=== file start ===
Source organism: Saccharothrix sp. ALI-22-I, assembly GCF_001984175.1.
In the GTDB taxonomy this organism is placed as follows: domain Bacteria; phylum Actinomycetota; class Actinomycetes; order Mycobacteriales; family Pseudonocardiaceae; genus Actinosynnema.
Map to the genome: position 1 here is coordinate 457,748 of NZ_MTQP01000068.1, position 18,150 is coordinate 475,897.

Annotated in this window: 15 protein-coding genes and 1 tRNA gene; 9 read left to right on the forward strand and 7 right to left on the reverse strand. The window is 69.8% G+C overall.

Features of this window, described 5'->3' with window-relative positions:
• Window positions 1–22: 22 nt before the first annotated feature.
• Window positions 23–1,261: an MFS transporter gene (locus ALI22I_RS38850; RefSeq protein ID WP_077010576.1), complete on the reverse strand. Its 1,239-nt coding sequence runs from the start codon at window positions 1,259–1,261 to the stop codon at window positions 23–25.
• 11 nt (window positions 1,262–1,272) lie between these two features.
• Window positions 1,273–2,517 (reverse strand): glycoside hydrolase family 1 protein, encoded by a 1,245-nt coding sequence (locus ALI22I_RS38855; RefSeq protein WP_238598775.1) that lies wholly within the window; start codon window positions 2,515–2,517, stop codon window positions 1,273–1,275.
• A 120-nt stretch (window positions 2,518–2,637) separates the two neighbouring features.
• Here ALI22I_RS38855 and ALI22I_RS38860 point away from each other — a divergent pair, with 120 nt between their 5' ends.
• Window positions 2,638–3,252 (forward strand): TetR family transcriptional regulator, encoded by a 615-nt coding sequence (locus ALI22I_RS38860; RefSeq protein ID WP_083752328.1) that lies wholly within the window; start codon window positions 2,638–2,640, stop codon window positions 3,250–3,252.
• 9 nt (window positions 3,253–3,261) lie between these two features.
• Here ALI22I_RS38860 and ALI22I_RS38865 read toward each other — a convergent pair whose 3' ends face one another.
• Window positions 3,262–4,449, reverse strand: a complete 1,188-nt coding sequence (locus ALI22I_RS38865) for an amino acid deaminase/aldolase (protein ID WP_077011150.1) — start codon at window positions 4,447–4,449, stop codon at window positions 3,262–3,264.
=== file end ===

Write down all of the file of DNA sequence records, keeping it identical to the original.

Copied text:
Source organism: Saccharothrix sp. ALI-22-I, assembly GCF_001984175.1.
In the GTDB taxonomy this organism is placed as follows: domain Bacteria; phylum Actinomycetota; class Actinomycetes; order Mycobacteriales; family Pseudonocardiaceae; genus Actinosynnema.
Map to the genome: position 1 here is coordinate 457,748 of NZ_MTQP01000068.1, position 18,150 is coordinate 475,897.

Annotated in this window: 15 protein-coding genes and 1 tRNA gene; 9 read left to right on the forward strand and 7 right to left on the reverse strand. The window is 69.8% G+C overall.

Features of this window, described 5'->3' with window-relative positions:
• Window positions 1–22: 22 nt before the first annotated feature.
• Window positions 23–1,261: an MFS transporter gene (locus ALI22I_RS38850; RefSeq protein ID WP_077010576.1), complete on the reverse strand. Its 1,239-nt coding sequence runs from the start codon at window positions 1,259–1,261 to the stop codon at window positions 23–25.
• 11 nt (window positions 1,262–1,272) lie between these two features.
• Window positions 1,273–2,517 (reverse strand): glycoside hydrolase family 1 protein, encoded by a 1,245-nt coding sequence (locus ALI22I_RS38855; RefSeq protein WP_238598775.1) that lies wholly within the window; start codon window positions 2,515–2,517, stop codon window positions 1,273–1,275.
• A 120-nt stretch (window positions 2,518–2,637) separates the two neighbouring features.
• Here ALI22I_RS38855 and ALI22I_RS38860 point away from each other — a divergent pair, with 120 nt between their 5' ends.
• Window positions 2,638–3,252 (forward strand): TetR family transcriptional regulator, encoded by a 615-nt coding sequence (locus ALI22I_RS38860; RefSeq protein ID WP_083752328.1) that lies wholly within the window; start codon window positions 2,638–2,640, stop codon window positions 3,250–3,252.
• 9 nt (window positions 3,253–3,261) lie between these two features.
• Here ALI22I_RS38860 and ALI22I_RS38865 read toward each other — a convergent pair whose 3' ends face one another.
• Window positions 3,262–4,449, reverse strand: a complete 1,188-nt coding sequence (locus ALI22I_RS38865) for an amino acid deaminase/aldolase (protein ID WP_077011150.1) — start codon at window positions 4,447–4,449, stop codon at window positions 3,262–3,264.